Time passed by. For the festival of Mahashivaratri, innumerable pilgrims arrived at the ashram from all over the world. One night, I misplaced my new thongs. I immediately run for the rescue of the expired ones. I had been advised by a physician to walk barefoot which was supposedly a good exercise for different types of inflammation and beneficial for my sore knees, but accustomed to the western way of life, I found it hard to hop around like a grasshopper without footwear.

Eventually, the expired thongs silently resumed their job of transporting me. Every time I came out of a hall or canteen where footwear was not allowed, my eyes fell on them, waiting for me, tattered yet so warm. They were serving submissively and devotedly like old wives. I left them here and there, under the nose of everyone but nobody touched them. They were too old to draw attention or to be stolen. Expired they were, in the eyes of all except in mine. What a startling spiritual lesson to learn! Respect and hold on to the old; in times of need, they are the most helpful.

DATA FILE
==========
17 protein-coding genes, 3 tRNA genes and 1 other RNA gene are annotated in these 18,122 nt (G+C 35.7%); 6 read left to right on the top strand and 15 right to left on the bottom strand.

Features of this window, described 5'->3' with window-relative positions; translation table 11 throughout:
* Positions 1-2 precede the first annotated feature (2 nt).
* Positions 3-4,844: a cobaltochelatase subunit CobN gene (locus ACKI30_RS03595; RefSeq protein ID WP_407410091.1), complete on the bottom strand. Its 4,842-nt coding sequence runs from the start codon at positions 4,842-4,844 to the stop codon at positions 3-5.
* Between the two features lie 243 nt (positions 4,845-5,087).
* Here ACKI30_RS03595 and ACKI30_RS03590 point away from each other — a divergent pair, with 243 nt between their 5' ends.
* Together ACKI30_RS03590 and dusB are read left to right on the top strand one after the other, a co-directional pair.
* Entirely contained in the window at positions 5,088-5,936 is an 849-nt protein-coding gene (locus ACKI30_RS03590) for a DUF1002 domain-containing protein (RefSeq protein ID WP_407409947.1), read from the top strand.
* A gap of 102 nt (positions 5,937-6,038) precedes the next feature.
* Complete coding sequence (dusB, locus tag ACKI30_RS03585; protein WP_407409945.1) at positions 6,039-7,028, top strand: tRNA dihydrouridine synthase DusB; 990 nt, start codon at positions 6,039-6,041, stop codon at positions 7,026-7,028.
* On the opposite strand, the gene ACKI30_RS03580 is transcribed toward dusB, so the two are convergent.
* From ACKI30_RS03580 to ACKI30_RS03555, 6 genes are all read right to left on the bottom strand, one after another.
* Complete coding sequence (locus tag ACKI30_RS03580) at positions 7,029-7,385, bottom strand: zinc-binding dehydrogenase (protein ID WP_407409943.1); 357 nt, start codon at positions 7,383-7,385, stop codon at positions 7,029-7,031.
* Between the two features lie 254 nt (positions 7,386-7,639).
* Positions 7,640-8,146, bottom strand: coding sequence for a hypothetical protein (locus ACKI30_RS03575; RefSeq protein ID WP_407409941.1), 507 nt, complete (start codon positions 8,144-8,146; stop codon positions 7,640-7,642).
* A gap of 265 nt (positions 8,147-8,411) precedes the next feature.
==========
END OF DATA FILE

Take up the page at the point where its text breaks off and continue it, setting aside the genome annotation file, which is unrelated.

Further, nothing ever happens accidently or mysteriously, spiritual life shows us. For every happening, there is a proper reason. Moreover we are taught that inanimate objects too have feelings and emotions. For instance, it is told in the sacred Hindu book ‘The Ramayana’ that when Lord Rama, The Avatar of the Treta Yuga went to rescue his wife Sita from the demon King Ravana, an army of monkeys came to his help. They built a bridge by plucking mountains from the Himalayas and throwing them into the seas to allow Rama to walk from his land to the realm of Ravana. When the bridge was done, one mountain cried because it was plucked from its original place but not used. Lord Rama then promised the mountain that in his next incarnation, it will receive his blessings. This very mountain was the Govardhana Peak which Rama as the Avatar Krishna in the Dwarpa Yuga lifted on his finger and held aloft for seven days in order to save the inhabitants of Gokul from the devastation of torrential rain.